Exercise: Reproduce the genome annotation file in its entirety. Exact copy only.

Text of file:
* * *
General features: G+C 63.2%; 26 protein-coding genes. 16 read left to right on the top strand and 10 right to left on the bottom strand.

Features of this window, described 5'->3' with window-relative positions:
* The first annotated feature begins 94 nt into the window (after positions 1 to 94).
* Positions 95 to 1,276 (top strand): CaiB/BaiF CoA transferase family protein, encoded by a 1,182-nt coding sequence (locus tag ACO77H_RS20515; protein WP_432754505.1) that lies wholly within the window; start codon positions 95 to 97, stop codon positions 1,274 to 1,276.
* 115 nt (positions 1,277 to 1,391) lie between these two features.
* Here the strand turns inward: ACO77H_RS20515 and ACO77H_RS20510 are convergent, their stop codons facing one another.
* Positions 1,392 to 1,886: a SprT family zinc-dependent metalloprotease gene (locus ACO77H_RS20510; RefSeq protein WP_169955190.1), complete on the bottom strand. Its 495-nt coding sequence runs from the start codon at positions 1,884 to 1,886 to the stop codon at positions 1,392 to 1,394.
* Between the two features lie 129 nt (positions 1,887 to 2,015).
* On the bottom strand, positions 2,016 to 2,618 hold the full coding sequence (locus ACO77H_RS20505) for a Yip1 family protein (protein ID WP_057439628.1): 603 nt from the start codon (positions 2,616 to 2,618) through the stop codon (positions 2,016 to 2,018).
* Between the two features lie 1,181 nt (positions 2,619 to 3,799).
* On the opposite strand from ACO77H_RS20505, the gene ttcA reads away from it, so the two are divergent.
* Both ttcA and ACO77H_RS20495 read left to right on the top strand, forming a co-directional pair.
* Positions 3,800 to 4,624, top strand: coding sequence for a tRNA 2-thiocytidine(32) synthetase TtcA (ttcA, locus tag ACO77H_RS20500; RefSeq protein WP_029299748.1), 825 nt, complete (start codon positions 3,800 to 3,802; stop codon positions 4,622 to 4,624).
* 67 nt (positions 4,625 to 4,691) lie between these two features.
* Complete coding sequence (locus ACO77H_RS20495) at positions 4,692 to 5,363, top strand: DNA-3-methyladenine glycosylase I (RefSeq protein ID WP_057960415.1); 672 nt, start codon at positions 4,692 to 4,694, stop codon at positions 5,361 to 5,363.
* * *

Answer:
General features: G+C 63.2%; 26 protein-coding genes. 16 read left to right on the top strand and 10 right to left on the bottom strand.

Features of this window, described 5'->3' with window-relative positions:
* The first annotated feature begins 94 nt into the window (after positions 1 to 94).
* Positions 95 to 1,276 (top strand): CaiB/BaiF CoA transferase family protein, encoded by a 1,182-nt coding sequence (locus tag ACO77H_RS20515; protein WP_432754505.1) that lies wholly within the window; start codon positions 95 to 97, stop codon positions 1,274 to 1,276.
* 115 nt (positions 1,277 to 1,391) lie between these two features.
* Here the strand turns inward: ACO77H_RS20515 and ACO77H_RS20510 are convergent, their stop codons facing one another.
* Positions 1,392 to 1,886: a SprT family zinc-dependent metalloprotease gene (locus ACO77H_RS20510; RefSeq protein WP_169955190.1), complete on the bottom strand. Its 495-nt coding sequence runs from the start codon at positions 1,884 to 1,886 to the stop codon at positions 1,392 to 1,394.
* Between the two features lie 129 nt (positions 1,887 to 2,015).
* On the bottom strand, positions 2,016 to 2,618 hold the full coding sequence (locus ACO77H_RS20505) for a Yip1 family protein (protein ID WP_057439628.1): 603 nt from the start codon (positions 2,616 to 2,618) through the stop codon (positions 2,016 to 2,018).
* Between the two features lie 1,181 nt (positions 2,619 to 3,799).
* On the opposite strand from ACO77H_RS20505, the gene ttcA reads away from it, so the two are divergent.
* Both ttcA and ACO77H_RS20495 read left to right on the top strand, forming a co-directional pair.
* Positions 3,800 to 4,624, top strand: coding sequence for a tRNA 2-thiocytidine(32) synthetase TtcA (ttcA, locus tag ACO77H_RS20500; RefSeq protein WP_029299748.1), 825 nt, complete (start codon positions 3,800 to 3,802; stop codon positions 4,622 to 4,624).
* 67 nt (positions 4,625 to 4,691) lie between these two features.
* Complete coding sequence (locus ACO77H_RS20495) at positions 4,692 to 5,363, top strand: DNA-3-methyladenine glycosylase I (RefSeq protein ID WP_057960415.1); 672 nt, start codon at positions 4,692 to 4,694, stop codon at positions 5,361 to 5,363.